Click here to add Conn's to My Watchlist, which can find all of our Foolish analysis on it and all your other stocks.

Dan Caplinger has no position in any stocks mentioned. The Motley Fool has no position in any of the stocks mentioned. Try any of our Foolish newsletter services free for 30 days. We Fools may not all hold the same opinions, but we all believe that considering a diverse range of insights makes us better investors. The Motley Fool has a disclosure policy.

A Financial Plan on an Index Card

Keeping it simple.

Aug 7, 2015 at 11:26AM

Two years ago, University of Chicago professor Harold Pollack wrote his entire financial plan on an index card.

It blew up. People loved the idea. Financial advice is often intentionally complicated. Obscurity lets advisors charge higher fees. But the most important parts are painfully simple. Here's how Pollack put it:

The card came out of chat I had regarding what I view as the financial industry's basic dilemma: The best investment advice fits on an index card. A commenter asked for the actual index card. Although I was originally speaking in metaphor, I grabbed a pen and one of my daughter's note cards, scribbled this out in maybe three minutes, snapped a picture with my iPhone, and the rest was history.

More advisors and investors caught onto the idea and started writing their own financial plans on a single index card.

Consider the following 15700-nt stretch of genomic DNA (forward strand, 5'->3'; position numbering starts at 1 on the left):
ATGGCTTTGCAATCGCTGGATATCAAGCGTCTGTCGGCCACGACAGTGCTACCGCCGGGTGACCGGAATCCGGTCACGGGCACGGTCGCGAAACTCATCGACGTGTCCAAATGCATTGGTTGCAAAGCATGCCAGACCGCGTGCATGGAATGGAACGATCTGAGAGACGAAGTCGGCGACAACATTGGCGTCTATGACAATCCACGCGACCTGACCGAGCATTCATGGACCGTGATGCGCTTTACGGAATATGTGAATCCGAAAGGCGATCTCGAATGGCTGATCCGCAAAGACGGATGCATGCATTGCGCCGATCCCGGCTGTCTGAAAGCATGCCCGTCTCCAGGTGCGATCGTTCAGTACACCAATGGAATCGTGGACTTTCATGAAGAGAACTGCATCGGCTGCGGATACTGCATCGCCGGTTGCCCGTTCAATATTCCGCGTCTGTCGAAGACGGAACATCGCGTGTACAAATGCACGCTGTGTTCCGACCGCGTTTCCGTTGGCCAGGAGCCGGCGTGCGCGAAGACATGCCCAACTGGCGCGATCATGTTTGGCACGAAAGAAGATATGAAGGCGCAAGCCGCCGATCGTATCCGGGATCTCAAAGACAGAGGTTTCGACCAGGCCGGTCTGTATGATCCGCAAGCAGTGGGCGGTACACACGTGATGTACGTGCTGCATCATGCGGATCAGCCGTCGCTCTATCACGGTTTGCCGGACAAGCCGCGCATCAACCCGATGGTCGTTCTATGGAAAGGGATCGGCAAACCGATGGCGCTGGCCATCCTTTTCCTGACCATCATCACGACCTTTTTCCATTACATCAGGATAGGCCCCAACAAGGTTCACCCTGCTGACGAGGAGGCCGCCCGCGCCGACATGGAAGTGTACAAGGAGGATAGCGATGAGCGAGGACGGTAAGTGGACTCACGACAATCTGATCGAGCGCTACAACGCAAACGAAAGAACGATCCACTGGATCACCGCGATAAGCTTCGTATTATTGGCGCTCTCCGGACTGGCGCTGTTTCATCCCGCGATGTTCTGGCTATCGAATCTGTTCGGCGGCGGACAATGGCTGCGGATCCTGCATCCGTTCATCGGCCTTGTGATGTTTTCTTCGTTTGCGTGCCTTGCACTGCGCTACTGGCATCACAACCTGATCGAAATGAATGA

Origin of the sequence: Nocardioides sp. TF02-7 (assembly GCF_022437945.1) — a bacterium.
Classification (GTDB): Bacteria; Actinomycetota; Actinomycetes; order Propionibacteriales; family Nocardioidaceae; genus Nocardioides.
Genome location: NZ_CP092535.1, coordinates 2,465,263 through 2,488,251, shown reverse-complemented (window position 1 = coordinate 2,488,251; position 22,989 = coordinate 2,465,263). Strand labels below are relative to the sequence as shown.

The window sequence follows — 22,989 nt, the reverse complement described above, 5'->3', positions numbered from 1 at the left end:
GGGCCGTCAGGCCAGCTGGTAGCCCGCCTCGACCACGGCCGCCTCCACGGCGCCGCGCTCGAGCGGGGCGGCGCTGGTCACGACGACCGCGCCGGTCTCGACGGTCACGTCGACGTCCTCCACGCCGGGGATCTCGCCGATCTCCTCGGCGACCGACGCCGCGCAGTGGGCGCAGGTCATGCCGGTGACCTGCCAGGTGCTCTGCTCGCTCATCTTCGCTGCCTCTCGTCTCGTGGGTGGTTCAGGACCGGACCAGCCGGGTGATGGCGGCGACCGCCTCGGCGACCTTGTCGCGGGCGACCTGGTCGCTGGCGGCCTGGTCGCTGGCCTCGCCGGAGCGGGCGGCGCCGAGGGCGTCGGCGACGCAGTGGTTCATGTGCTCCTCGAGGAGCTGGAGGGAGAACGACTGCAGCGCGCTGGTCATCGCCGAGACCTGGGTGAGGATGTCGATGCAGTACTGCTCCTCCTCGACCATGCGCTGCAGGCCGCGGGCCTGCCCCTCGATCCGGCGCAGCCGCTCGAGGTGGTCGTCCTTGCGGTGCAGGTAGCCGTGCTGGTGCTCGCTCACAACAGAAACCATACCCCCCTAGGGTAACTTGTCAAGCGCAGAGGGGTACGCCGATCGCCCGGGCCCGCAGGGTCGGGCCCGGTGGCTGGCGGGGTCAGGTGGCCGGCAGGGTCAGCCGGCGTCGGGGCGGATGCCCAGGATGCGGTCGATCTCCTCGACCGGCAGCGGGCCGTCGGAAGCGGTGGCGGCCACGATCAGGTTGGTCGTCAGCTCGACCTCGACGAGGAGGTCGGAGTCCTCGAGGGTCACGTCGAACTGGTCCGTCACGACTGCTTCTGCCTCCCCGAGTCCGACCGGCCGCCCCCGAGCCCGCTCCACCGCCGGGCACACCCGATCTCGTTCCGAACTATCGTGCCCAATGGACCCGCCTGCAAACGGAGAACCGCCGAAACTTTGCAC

I love the exercise, because it makes you think about what's important and forces you to be succinct.

So, here's my index-card financial plan:


Everything else is details. 

Something big just happened

I don't know about you, but I always pay attention when one of the best growth investors in the world gives me a stock tip. Motley Fool co-founder David Gardner (whose growth-stock newsletter was rated #1 in the world by The Wall Street Journal)* and his brother, Motley Fool CEO Tom Gardner, just revealed two brand new stock recommendations moments ago. Together, they've tripled the stock market's return over 12+ years. And while timing isn't everything, the history of Tom and David's stock picks shows that it pays to get in early on their ideas.

Click here to be among the first people to hear about David and Tom's newest stock recommendations.

*"Look Who's on Top Now" appeared in The Wall Street Journal which references Hulbert's rankings of the best performing stock picking newsletters over a 5-year period from 2008-2013.

Compare Brokers